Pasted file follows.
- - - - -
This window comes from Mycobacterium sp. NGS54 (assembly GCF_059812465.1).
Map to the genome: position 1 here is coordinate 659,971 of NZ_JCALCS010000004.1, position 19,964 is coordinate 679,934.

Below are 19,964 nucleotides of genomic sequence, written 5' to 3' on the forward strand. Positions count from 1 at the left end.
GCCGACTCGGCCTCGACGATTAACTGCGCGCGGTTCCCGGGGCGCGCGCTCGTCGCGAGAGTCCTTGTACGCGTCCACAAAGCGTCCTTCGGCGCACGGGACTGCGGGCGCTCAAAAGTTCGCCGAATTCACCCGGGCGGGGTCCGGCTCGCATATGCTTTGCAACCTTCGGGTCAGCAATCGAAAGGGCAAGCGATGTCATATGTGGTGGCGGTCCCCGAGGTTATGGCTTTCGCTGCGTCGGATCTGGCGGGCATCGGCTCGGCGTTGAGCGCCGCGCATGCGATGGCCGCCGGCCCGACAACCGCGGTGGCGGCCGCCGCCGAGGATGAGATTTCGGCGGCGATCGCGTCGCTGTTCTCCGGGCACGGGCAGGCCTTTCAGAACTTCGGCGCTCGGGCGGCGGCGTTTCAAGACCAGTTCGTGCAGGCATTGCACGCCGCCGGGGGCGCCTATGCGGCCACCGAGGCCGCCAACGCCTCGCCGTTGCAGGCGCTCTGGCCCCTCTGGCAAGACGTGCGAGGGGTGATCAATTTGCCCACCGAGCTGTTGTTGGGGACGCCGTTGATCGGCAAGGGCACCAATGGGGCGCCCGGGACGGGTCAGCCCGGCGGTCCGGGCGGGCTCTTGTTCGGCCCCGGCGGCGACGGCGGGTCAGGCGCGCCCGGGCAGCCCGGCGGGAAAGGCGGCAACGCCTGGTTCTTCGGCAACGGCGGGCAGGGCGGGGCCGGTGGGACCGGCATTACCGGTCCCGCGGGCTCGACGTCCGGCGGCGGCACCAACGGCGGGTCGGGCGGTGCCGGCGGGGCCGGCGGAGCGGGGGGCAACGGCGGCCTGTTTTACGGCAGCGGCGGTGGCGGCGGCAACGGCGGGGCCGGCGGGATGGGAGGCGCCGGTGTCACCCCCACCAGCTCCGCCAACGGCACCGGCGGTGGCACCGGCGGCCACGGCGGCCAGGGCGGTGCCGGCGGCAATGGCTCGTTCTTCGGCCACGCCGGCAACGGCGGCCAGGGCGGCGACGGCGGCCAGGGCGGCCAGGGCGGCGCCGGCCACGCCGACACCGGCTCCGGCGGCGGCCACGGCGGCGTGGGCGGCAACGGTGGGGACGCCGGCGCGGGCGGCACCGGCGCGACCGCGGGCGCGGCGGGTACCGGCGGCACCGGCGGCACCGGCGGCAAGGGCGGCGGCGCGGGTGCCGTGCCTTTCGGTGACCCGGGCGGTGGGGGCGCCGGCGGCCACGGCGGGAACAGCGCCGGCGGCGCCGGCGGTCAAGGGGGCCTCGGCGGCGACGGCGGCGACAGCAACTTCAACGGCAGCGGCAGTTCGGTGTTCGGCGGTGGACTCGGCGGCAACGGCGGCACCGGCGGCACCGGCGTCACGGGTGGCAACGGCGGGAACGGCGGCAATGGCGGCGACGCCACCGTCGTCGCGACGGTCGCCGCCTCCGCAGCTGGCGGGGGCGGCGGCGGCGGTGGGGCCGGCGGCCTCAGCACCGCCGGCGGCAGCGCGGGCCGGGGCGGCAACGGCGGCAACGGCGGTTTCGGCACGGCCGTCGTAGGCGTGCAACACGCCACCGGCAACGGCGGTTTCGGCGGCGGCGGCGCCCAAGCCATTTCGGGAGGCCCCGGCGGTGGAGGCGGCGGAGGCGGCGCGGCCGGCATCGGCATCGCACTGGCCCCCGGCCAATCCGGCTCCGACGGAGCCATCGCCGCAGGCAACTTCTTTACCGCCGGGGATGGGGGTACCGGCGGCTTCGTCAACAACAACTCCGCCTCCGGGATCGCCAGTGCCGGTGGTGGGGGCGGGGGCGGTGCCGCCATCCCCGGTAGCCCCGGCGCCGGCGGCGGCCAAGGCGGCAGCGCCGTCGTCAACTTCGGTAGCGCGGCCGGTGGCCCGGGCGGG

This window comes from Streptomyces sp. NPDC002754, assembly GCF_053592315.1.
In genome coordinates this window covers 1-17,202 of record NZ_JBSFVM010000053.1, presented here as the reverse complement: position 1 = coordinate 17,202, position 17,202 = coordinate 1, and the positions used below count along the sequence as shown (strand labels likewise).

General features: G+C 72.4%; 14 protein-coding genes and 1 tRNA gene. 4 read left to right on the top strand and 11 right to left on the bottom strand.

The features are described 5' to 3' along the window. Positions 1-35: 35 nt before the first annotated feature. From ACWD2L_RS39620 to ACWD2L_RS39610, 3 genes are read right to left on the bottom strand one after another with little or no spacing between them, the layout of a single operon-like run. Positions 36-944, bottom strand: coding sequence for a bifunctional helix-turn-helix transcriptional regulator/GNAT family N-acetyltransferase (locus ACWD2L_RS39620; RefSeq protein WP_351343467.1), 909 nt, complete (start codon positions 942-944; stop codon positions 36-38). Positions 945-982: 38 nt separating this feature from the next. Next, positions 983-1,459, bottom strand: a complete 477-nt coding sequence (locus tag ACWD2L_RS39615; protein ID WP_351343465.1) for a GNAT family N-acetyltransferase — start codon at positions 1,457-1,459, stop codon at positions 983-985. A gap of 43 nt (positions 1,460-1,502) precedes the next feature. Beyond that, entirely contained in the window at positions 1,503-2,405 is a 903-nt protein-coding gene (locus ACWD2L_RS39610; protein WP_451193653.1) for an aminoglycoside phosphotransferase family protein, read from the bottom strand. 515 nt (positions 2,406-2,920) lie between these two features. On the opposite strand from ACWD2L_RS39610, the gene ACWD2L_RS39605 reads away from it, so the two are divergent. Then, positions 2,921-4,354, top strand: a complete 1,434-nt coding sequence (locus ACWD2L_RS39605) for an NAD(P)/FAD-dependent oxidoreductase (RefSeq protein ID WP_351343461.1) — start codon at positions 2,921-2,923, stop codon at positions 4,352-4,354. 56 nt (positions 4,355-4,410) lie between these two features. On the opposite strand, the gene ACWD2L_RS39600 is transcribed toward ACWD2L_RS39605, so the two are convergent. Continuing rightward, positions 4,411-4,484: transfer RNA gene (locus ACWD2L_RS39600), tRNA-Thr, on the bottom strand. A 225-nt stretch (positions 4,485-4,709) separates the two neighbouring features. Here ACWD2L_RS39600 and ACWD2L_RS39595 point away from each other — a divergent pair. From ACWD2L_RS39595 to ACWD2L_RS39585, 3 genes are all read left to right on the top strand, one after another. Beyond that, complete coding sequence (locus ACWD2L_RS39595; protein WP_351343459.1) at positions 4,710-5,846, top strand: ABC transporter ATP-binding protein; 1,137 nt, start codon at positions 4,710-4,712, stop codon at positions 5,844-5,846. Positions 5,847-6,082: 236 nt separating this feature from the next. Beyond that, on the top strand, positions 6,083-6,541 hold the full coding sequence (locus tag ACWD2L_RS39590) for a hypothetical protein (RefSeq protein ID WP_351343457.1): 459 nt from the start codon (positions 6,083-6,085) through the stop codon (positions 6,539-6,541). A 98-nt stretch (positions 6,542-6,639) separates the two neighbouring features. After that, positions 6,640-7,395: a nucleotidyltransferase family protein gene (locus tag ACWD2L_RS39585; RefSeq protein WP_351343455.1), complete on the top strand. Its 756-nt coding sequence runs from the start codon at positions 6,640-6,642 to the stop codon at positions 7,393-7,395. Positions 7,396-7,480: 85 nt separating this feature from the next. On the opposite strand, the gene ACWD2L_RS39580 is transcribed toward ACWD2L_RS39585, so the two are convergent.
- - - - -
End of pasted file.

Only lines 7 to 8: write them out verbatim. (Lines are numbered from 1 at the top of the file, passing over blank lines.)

General features: G+C 72.4%; 14 protein-coding genes and 1 tRNA gene. 4 read left to right on the top strand and 11 right to left on the bottom strand.

The features are described 5' to 3' along the window. Positions 1-35: 35 nt before the first annotated feature. From ACWD2L_RS39620 to ACWD2L_RS39610, 3 genes are read right to left on the bottom strand one after another with little or no spacing between them, the layout of a single operon-like run. Positions 36-944, bottom strand: coding sequence for a bifunctional helix-turn-helix transcriptional regulator/GNAT family N-acetyltransferase (locus ACWD2L_RS39620; RefSeq protein WP_351343467.1), 909 nt, complete (start codon positions 942-944; stop codon positions 36-38). Positions 945-982: 38 nt separating this feature from the next. Next, positions 983-1,459, bottom strand: a complete 477-nt coding sequence (locus tag ACWD2L_RS39615; protein ID WP_351343465.1) for a GNAT family N-acetyltransferase — start codon at positions 1,457-1,459, stop codon at positions 983-985. A gap of 43 nt (positions 1,460-1,502) precedes the next feature. Beyond that, entirely contained in the window at positions 1,503-2,405 is a 903-nt protein-coding gene (locus ACWD2L_RS39610; protein WP_451193653.1) for an aminoglycoside phosphotransferase family protein, read from the bottom strand. 515 nt (positions 2,406-2,920) lie between these two features. On the opposite strand from ACWD2L_RS39610, the gene ACWD2L_RS39605 reads away from it, so the two are divergent. Then, positions 2,921-4,354, top strand: a complete 1,434-nt coding sequence (locus ACWD2L_RS39605) for an NAD(P)/FAD-dependent oxidoreductase (RefSeq protein ID WP_351343461.1) — start codon at positions 2,921-2,923, stop codon at positions 4,352-4,354. 56 nt (positions 4,355-4,410) lie between these two features. On the opposite strand, the gene ACWD2L_RS39600 is transcribed toward ACWD2L_RS39605, so the two are convergent. Continuing rightward, positions 4,411-4,484: transfer RNA gene (locus ACWD2L_RS39600), tRNA-Thr, on the bottom strand. A 225-nt stretch (positions 4,485-4,709) separates the two neighbouring features. Here ACWD2L_RS39600 and ACWD2L_RS39595 point away from each other — a divergent pair. From ACWD2L_RS39595 to ACWD2L_RS39585, 3 genes are all read left to right on the top strand, one after another. Beyond that, complete coding sequence (locus ACWD2L_RS39595; protein WP_351343459.1) at positions 4,710-5,846, top strand: ABC transporter ATP-binding protein; 1,137 nt, start codon at positions 4,710-4,712, stop codon at positions 5,844-5,846. Positions 5,847-6,082: 236 nt separating this feature from the next. Beyond that, on the top strand, positions 6,083-6,541 hold the full coding sequence (locus tag ACWD2L_RS39590) for a hypothetical protein (RefSeq protein ID WP_351343457.1): 459 nt from the start codon (positions 6,083-6,085) through the stop codon (positions 6,539-6,541). A 98-nt stretch (positions 6,542-6,639) separates the two neighbouring features. After that, positions 6,640-7,395: a nucleotidyltransferase family protein gene (locus tag ACWD2L_RS39585; RefSeq protein WP_351343455.1), complete on the top strand. Its 756-nt coding sequence runs from the start codon at positions 6,640-6,642 to the stop codon at positions 7,393-7,395. Positions 7,396-7,480: 85 nt separating this feature from the next. On the opposite strand, the gene ACWD2L_RS39580 is transcribed toward ACWD2L_RS39585, so the two are convergent.